The competition watchdog has launched an inquiry into electric vehicle-charging to ensure drivers are “treated fairly now and in the future”.
The Competition and Markets Authority (CMA) will consider how to develop a competitive sector while attracting investment to help it grow, and how to boost motorists’ confidence in the infrastructure.
The CMA said research has shown that range anxiety – the fear of not being able to top up an electric car battery on a journey before it goes flat – is a “key concern for many consumers”.
People are more likely to make the switch to electric vehicles if they “see that the service will work for them”, it added.
There are 19,500 charging devices for public use in the UK, up from 2,700 in March 2015.
Prime Minister Boris Johnson announced last month that sales of new petrol and diesel cars and vans will be phased out by 2030 as part of a “green industrial revolution”.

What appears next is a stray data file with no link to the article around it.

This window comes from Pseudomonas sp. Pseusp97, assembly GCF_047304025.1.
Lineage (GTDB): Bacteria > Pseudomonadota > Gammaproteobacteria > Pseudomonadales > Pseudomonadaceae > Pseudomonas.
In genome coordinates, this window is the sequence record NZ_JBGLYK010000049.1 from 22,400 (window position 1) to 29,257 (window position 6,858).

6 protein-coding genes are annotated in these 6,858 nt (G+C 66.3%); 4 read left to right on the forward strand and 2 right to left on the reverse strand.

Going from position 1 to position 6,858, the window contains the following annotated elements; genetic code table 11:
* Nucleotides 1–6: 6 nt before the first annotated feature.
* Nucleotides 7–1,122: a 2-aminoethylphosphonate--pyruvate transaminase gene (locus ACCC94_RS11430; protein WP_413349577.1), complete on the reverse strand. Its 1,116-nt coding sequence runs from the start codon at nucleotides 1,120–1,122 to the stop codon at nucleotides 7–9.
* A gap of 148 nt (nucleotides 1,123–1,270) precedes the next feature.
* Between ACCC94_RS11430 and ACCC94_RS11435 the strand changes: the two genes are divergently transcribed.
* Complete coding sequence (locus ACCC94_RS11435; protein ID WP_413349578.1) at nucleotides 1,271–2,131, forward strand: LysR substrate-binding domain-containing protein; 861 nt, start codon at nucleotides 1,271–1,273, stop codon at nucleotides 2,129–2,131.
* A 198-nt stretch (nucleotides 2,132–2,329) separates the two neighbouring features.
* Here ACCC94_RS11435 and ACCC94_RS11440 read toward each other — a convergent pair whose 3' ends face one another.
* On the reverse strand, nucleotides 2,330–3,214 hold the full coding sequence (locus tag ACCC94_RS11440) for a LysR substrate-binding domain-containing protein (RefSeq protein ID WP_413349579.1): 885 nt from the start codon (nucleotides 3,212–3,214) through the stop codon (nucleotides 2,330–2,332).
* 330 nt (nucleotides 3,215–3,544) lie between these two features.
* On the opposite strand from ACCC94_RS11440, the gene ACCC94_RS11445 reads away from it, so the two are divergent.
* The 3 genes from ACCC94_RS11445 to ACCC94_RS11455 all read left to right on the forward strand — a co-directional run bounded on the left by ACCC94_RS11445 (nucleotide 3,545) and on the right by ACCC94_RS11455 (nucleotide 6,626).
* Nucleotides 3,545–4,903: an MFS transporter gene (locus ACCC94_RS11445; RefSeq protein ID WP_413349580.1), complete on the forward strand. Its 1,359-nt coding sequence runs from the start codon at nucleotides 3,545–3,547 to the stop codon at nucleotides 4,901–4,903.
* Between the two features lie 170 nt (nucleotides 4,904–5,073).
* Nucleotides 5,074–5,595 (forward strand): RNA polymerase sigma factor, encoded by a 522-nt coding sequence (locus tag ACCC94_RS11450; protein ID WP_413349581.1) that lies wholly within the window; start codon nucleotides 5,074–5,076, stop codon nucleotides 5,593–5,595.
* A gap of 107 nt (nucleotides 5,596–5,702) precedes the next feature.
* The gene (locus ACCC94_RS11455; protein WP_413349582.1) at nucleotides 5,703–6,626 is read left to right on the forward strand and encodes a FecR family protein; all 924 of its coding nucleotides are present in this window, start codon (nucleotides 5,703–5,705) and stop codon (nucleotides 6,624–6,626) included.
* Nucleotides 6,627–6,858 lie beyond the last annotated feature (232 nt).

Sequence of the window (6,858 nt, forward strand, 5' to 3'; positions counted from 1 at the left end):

CMA chief executive Andrea Coscelli said: “Making the switch to electric vehicles is key to helping the UK become greener, which is why it’s so important that everyone has the confidence to get behind the move.
“Being able to easily stop off at a petrol station is a standard part of a journey and consumers must trust that electric charge points will provide a similarly straightforward service.
“By getting involved early as electric vehicles and charge points are still developing, the CMA can make sure consumers are treated fairly now and in the future.”
The inquiry will take the form of a market study, which can make recommendations to the Government or other bodies, and issue guidance to businesses and consumers.
The CMA intends to conclude the work “well within” 12 months to enable it to “help shape competition and boost consumer confidence in this developing sector”.